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by Zvi Akiva Fleisher

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Ch. 16, v. 1: "Va'yikach Korach" - And Korach took - Korach truly had many positive attributes and he might have had some revered appointment coming his way. The problem was that he TOOK. As Rashi says, "Lokach es atzmo." (Rebbe Reb Bunim of Parshizcha)

Ch. 16, v. 1: "Ben Yitzhor ben K'hos" - Son of Yitzhor son of K'hos - The Torah lists his illustrious lineage to teach us that this was a contributory factor to his seeking a prominent position. Building on the laurels of "yichus" is dangerous. (Holy Chozeh of Lublin)

Ch. 16, v. 3: "Rav lochem ki chol ho'eidoh kulom k'doshim" - It is enough for you because the whole congregation is holy - You have had the leadership for long enough. If not for the fact that the whole congregation is holy and has up to now had patience with you at its helm, you would have long ago been deposed. (Ksav Sofer)

Ch. 16, v. 3: "Kulom k'doshim" - They are all holy - Until now Moshe's holiness was above everyone else's. since they were just given the mitzvoh of tzitzis, where it says "Vi'h'yisem k'doshim lEilokeichem" (15:40), Korach felt that everyone then rose to the holiness of Moshe. (K'hilas Yitzchok)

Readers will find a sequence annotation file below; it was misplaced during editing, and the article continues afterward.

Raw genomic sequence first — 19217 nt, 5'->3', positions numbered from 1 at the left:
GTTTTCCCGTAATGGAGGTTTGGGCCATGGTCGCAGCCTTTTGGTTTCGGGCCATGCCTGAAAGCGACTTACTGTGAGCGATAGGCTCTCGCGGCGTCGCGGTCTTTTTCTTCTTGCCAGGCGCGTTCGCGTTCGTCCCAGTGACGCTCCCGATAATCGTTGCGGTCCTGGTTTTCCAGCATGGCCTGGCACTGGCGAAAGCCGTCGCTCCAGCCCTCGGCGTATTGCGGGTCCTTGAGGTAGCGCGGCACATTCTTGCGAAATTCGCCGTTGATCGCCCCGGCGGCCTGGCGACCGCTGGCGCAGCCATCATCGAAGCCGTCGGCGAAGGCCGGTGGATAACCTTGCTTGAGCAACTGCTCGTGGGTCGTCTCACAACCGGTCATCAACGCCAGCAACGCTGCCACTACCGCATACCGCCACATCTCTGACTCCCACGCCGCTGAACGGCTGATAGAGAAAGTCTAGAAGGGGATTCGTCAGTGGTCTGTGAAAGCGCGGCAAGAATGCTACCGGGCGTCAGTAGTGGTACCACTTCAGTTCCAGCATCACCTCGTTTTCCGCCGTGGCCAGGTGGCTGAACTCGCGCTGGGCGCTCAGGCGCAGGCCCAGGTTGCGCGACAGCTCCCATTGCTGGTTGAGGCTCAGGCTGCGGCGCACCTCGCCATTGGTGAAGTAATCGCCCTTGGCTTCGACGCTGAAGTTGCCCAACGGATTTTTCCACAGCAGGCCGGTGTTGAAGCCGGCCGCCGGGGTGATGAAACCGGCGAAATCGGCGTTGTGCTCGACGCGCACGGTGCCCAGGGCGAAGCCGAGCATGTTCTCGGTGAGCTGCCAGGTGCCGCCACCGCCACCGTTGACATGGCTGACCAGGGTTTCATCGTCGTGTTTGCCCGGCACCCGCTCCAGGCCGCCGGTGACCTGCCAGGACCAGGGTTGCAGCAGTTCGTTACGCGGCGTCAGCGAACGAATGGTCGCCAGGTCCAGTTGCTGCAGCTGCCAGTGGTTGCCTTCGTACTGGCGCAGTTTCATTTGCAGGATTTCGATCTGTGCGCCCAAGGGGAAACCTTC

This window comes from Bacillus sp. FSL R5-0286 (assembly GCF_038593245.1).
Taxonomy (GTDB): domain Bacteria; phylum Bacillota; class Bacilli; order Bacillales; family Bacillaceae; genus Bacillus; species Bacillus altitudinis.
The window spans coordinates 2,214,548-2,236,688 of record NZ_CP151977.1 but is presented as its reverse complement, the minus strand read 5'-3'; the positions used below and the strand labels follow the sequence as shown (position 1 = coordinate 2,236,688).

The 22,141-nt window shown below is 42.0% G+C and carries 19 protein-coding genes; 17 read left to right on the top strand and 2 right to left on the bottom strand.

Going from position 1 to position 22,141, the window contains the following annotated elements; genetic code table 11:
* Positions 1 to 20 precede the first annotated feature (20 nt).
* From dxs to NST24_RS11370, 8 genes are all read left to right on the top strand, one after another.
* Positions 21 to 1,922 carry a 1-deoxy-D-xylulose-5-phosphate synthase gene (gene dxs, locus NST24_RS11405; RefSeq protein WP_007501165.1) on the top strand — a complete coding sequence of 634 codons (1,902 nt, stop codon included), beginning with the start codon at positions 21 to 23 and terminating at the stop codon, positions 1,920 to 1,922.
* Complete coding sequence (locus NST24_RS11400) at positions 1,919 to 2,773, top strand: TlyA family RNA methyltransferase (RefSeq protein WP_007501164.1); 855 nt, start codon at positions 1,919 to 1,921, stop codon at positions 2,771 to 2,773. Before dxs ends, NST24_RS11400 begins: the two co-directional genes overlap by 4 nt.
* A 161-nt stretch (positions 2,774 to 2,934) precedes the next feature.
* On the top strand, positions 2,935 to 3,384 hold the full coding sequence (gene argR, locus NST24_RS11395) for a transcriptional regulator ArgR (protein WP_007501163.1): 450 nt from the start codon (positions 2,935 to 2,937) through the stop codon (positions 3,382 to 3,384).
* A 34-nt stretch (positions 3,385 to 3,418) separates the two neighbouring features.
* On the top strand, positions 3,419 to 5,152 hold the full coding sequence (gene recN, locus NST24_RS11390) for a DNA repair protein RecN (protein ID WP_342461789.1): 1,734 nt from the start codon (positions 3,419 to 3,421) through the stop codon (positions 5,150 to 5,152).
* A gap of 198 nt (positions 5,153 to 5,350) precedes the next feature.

Ch. 16, v. 4: "Va'yipole al ponov" - And he fell on his face - Rashi comments that they suspected him of sinning with a married woman. The gemara Sanhedrin 81 says that the words, "V'es eishes rei'eihu lo timei" mean that he did not improperly enter into business competition with his friend. Korach's complaint was that Moshe appointed Aharon as Kohein Godol and deprived him of this position. This is entering his friend's enterprise, equated to adultery. (Haflo'oh)

Alternatively, Rashi's words are "Shechoshduhu MEI'eishes ish." As per the medrash Korach's wife fired him up against Moshe. Thus, they suspected him of wrongdoing in his appointments by virtue of a married woman, Korach's wife. (n.l.)

Nothing really came of their claim of suspecting Moshe of adultery, so why is it mentioned by the verse in an allusion and by our Rabbis overtly? There is an extremely important lesson being taught. When a great person is badmouthed people readily think that it cannot be true, especially something as outlandish as adultery. However, there is often a thought that creeps into their mind, that if he were to be totally removed from this or that wrongdoing no one would even say anything negative. These words of our Rabbis come to counter this wrong thought. (Yalkut Margolios)

Ch. 16, v. 11: "V'Aharon mah hu ki solinu olov" - And what is Aharon that you should cause argument on him - Our Rabbis teach us that a person's nature can be seen "b'koso, b'kiso, uvkaaso," through his behaviour after drinking, in his generosity, and when he is brought to anger. Moshe tells Korach that if he wants to test Aharon's character, "mah hu," then he should be argumentative and see how Aharon reacts. (Rabbi Meir Arik)